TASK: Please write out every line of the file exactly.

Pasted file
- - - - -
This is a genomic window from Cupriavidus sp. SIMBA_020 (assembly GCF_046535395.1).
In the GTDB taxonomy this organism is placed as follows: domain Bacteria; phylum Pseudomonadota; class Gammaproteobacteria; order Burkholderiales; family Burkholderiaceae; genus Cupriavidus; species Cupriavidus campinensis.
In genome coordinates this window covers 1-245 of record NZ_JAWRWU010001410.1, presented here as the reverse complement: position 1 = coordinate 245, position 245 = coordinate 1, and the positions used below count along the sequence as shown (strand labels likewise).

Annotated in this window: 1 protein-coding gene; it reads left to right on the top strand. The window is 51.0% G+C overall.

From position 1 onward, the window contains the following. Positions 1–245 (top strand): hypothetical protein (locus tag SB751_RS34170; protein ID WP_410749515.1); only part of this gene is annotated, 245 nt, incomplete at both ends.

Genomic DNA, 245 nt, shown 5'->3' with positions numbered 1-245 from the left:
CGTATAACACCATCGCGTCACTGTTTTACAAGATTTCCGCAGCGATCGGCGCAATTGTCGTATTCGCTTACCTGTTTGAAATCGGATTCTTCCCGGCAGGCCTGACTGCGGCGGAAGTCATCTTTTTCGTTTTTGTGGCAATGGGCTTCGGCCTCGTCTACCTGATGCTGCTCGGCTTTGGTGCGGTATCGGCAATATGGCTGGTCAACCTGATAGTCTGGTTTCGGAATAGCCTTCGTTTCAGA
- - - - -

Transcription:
This is a genomic window from Cupriavidus sp. SIMBA_020 (assembly GCF_046535395.1).
In the GTDB taxonomy this organism is placed as follows: domain Bacteria; phylum Pseudomonadota; class Gammaproteobacteria; order Burkholderiales; family Burkholderiaceae; genus Cupriavidus; species Cupriavidus campinensis.
In genome coordinates this window covers 1-245 of record NZ_JAWRWU010001410.1, presented here as the reverse complement: position 1 = coordinate 245, position 245 = coordinate 1, and the positions used below count along the sequence as shown (strand labels likewise).

Annotated in this window: 1 protein-coding gene; it reads left to right on the top strand. The window is 51.0% G+C overall.

From position 1 onward, the window contains the following. Positions 1–245 (top strand): hypothetical protein (locus tag SB751_RS34170; protein ID WP_410749515.1); only part of this gene is annotated, 245 nt, incomplete at both ends.

Genomic DNA, 245 nt, shown 5'->3' with positions numbered 1-245 from the left:
CGTATAACACCATCGCGTCACTGTTTTACAAGATTTCCGCAGCGATCGGCGCAATTGTCGTATTCGCTTACCTGTTTGAAATCGGATTCTTCCCGGCAGGCCTGACTGCGGCGGAAGTCATCTTTTTCGTTTTTGTGGCAATGGGCTTCGGCCTCGTCTACCTGATGCTGCTCGGCTTTGGTGCGGTATCGGCAATATGGCTGGTCAACCTGATAGTCTGGTTTCGGAATAGCCTTCGTTTCAGA